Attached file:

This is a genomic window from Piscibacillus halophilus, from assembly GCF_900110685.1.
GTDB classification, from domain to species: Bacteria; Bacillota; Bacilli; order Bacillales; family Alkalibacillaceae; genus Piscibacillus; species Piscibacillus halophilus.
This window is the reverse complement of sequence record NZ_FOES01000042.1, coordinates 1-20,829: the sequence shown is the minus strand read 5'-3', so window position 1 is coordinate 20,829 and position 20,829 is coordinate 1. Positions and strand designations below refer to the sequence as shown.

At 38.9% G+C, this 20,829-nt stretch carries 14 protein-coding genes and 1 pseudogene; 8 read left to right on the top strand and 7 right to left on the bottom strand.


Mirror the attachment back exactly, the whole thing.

This is a genomic window from Piscibacillus halophilus, from assembly GCF_900110685.1.
GTDB classification, from domain to species: Bacteria; Bacillota; Bacilli; order Bacillales; family Alkalibacillaceae; genus Piscibacillus; species Piscibacillus halophilus.
This window is the reverse complement of sequence record NZ_FOES01000042.1, coordinates 1-20,829: the sequence shown is the minus strand read 5'-3', so window position 1 is coordinate 20,829 and position 20,829 is coordinate 1. Positions and strand designations below refer to the sequence as shown.

At 38.9% G+C, this 20,829-nt stretch carries 14 protein-coding genes and 1 pseudogene; 8 read left to right on the top strand and 7 right to left on the bottom strand.